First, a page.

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I can see what you're saying. what solution is there then? As the internet becomes more public, so it also loses the freedom of eg the 90s and that may not be so bad with AI in the toolkit of scammers attacking older or more prone populations. It's very hard to say what effect things will have. Free markets were always the thing but price fixing or other retaliatory measures against oligopolistic greed may now be employed (eg see canada threatening to tax grocery chains for pricing too high)

My new rule for any centralized entity is no more than 5k or 5 hours on there. Even my bank account has been mostly dumped today. I'm a crypto futures day trader and have been doing it for a full year 60 hours a week. Sums can start to explode in good market conditions - I just keep drawing stuff and throwing it elsewhere.

It hallucinates that you can use 4 energy per turn in Pokemon TCG and confidently tells you so. No idea where that would come from.

ChatGPT gets the rules to the pokemon trading card game wrong. It will tell you you can use 4 energy a turn. Convincingly. Not sure how it hallucinates this. The rule is 1 per turn.

A few days ago I asked ChatGPT if “pannekake” and “kannepake” are anagrams of each other.

It correctly stated that they are, but when it went on to prove that this was the case, it generated a table of the frequencies of the individual letters in these two words, and the table looked like this.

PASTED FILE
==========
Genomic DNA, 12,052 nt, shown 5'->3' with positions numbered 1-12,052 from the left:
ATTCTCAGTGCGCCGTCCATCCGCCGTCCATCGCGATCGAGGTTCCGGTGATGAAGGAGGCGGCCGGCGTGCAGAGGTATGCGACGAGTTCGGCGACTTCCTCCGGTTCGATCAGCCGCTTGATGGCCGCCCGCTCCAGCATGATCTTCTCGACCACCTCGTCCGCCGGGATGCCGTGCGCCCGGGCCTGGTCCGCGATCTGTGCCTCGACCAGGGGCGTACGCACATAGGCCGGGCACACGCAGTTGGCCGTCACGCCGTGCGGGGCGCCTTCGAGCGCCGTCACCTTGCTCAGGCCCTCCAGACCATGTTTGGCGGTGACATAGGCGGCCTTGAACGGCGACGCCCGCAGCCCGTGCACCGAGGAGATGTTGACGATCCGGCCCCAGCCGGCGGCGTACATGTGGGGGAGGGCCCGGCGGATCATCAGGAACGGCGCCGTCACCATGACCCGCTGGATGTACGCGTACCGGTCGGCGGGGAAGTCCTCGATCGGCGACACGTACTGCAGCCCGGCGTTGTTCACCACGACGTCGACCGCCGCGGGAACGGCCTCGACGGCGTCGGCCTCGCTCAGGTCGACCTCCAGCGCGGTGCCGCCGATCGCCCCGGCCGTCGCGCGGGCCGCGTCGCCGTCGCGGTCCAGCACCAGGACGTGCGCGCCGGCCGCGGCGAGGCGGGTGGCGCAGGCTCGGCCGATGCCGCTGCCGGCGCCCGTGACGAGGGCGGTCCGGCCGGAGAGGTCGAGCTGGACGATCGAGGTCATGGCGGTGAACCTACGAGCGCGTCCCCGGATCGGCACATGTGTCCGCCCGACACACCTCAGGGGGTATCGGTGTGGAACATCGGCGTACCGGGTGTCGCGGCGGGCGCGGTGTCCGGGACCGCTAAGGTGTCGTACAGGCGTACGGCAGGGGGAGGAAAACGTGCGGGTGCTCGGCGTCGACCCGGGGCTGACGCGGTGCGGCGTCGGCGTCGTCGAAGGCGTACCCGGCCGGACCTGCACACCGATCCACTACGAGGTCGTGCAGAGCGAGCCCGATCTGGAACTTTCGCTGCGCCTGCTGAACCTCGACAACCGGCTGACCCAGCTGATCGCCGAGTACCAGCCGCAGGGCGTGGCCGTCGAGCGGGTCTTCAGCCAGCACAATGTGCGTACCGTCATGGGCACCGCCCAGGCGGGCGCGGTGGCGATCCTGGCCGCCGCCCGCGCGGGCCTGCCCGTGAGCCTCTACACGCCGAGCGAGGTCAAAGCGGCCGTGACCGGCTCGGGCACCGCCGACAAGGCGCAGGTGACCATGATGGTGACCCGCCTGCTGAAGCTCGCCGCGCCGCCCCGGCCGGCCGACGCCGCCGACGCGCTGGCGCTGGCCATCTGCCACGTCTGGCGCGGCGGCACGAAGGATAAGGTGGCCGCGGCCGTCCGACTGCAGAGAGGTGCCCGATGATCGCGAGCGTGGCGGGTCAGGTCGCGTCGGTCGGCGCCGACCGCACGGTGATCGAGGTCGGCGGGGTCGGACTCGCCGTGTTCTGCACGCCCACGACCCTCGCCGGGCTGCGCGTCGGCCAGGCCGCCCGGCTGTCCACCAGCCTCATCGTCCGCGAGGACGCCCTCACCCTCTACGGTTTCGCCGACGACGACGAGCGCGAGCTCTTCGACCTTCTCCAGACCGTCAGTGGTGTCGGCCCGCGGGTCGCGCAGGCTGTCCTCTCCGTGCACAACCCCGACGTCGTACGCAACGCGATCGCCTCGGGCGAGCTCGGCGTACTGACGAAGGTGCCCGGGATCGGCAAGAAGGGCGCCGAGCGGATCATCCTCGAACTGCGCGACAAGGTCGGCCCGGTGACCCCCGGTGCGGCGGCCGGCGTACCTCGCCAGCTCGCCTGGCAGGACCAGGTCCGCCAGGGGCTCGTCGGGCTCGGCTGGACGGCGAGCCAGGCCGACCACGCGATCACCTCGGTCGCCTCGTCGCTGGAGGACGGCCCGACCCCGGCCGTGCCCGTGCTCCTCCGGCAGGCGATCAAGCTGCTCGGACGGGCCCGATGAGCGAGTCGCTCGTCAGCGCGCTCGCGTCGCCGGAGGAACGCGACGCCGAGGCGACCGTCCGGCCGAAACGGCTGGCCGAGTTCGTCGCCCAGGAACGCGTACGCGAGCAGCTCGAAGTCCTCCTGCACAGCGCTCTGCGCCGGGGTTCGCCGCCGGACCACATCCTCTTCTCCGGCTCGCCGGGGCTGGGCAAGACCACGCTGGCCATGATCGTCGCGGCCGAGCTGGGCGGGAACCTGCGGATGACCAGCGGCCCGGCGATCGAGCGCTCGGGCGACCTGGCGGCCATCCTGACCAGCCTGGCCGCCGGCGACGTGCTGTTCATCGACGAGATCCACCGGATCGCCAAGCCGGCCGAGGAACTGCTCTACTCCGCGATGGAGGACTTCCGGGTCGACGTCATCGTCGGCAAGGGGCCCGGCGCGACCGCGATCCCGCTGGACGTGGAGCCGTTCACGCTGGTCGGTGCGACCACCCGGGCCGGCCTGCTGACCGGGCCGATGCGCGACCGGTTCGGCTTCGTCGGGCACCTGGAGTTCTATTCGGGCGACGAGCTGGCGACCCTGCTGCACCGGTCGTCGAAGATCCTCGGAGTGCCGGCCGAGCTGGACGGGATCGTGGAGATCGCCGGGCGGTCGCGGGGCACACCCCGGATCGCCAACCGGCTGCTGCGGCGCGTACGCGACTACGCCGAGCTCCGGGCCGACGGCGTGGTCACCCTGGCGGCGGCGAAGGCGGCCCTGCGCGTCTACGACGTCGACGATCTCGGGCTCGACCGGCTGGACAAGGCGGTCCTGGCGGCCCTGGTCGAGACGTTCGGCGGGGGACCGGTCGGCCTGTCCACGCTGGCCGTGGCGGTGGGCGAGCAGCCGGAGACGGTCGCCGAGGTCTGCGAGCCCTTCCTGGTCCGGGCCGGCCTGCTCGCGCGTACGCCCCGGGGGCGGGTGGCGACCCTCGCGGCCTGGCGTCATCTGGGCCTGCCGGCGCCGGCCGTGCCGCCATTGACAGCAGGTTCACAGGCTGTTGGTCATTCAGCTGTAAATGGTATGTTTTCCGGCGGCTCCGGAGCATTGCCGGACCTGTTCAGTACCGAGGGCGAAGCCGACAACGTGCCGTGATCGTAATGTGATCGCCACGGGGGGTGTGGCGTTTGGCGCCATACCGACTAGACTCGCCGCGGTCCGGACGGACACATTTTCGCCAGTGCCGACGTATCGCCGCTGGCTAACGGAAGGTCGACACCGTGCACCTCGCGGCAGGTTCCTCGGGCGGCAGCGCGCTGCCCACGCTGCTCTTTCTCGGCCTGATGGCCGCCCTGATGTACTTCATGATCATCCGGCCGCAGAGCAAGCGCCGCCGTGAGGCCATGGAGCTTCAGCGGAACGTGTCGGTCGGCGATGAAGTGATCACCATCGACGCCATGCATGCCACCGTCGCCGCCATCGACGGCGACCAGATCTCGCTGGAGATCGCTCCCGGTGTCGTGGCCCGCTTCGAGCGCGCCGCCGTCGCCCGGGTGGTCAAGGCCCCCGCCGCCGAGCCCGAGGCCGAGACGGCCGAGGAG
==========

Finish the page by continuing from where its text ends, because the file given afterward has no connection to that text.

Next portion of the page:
Letter | Frequency in | Frequency in
           | “pannekake”  | “kannepake”
    - - - - - - - - - - - - - - - - - - -
    a      | 2            | 2
    e      | 2            | 2
    k      | 2            | 2
    n      | 2            | 2
    p      | 2            | 2
This reminded me that yes indeed, AI just isn’t quite there yet. It got it right, but then it didn’t. It hallucinated the frequency count of the letter “p”, which occurs only once, not twice in each of those words.

Anything that has to do with individual words doesn't work well, but as I understand, this is an artifact of the tokenization process. E.g. pannekake is internally 4 tokens: pan-ne-k-ake. And I don't think that knowing which tokens correspond to which letter sequences is a part of the training data, so it has to infer that.

Could it have been referencing Blastoise's Deluge ability? Jacob Van Wagner used it in the 2015 championship to use 4 water energy in one turn.

I just asked it, and it said you can attach 1 per turn. And then it continued something about using supporter cards to look for more energy cards, and trainer cards to switch them. (Which it also considers as using or playing those energy cards.) Not familiar with the actual rules, though. :)

Ah I was using my friends server which has a slightly different model running - thanks. It's one of the divinci models I think? Don't know much - it's code oriented. So I guess it's not 'ChatGPT' but a GPT model he built a chat on.

Isn't it just garbage went in, got weighed as a more reliable source than it should have been and thus garbage came out. Good old GIGO... It's just here, ChatGpt, as much as I love it, is amazing at imparting the impression that its shit don't stink.